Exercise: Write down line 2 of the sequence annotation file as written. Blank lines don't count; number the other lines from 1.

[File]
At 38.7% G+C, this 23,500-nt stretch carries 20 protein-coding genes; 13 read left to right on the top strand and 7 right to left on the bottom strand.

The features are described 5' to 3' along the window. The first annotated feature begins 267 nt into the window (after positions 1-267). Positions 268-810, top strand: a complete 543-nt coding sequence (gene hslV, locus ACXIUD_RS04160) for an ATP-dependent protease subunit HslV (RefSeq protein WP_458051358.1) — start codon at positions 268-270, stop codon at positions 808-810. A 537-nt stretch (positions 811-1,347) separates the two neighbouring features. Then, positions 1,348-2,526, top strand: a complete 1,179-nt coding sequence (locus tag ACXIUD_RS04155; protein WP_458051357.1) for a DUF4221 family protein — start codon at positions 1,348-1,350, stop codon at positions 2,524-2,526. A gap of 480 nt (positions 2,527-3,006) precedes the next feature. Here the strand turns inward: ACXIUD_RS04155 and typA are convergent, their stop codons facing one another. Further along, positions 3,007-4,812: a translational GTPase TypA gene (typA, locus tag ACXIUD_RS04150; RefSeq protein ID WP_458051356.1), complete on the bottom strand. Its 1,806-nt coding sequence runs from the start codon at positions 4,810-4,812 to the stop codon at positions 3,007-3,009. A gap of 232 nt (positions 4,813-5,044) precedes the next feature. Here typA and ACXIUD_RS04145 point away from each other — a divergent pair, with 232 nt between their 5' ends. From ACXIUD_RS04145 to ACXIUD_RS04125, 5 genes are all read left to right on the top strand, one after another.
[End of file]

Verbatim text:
The features are described 5' to 3' along the window. The first annotated feature begins 267 nt into the window (after positions 1-267). Positions 268-810, top strand: a complete 543-nt coding sequence (gene hslV, locus ACXIUD_RS04160) for an ATP-dependent protease subunit HslV (RefSeq protein WP_458051358.1) — start codon at positions 268-270, stop codon at positions 808-810. A 537-nt stretch (positions 811-1,347) separates the two neighbouring features. Then, positions 1,348-2,526, top strand: a complete 1,179-nt coding sequence (locus tag ACXIUD_RS04155; protein WP_458051357.1) for a DUF4221 family protein — start codon at positions 1,348-1,350, stop codon at positions 2,524-2,526. A gap of 480 nt (positions 2,527-3,006) precedes the next feature. Here the strand turns inward: ACXIUD_RS04155 and typA are convergent, their stop codons facing one another. Further along, positions 3,007-4,812: a translational GTPase TypA gene (typA, locus tag ACXIUD_RS04150; RefSeq protein ID WP_458051356.1), complete on the bottom strand. Its 1,806-nt coding sequence runs from the start codon at positions 4,810-4,812 to the stop codon at positions 3,007-3,009. A gap of 232 nt (positions 4,813-5,044) precedes the next feature. Here typA and ACXIUD_RS04145 point away from each other — a divergent pair, with 232 nt between their 5' ends. From ACXIUD_RS04145 to ACXIUD_RS04125, 5 genes are all read left to right on the top strand, one after another.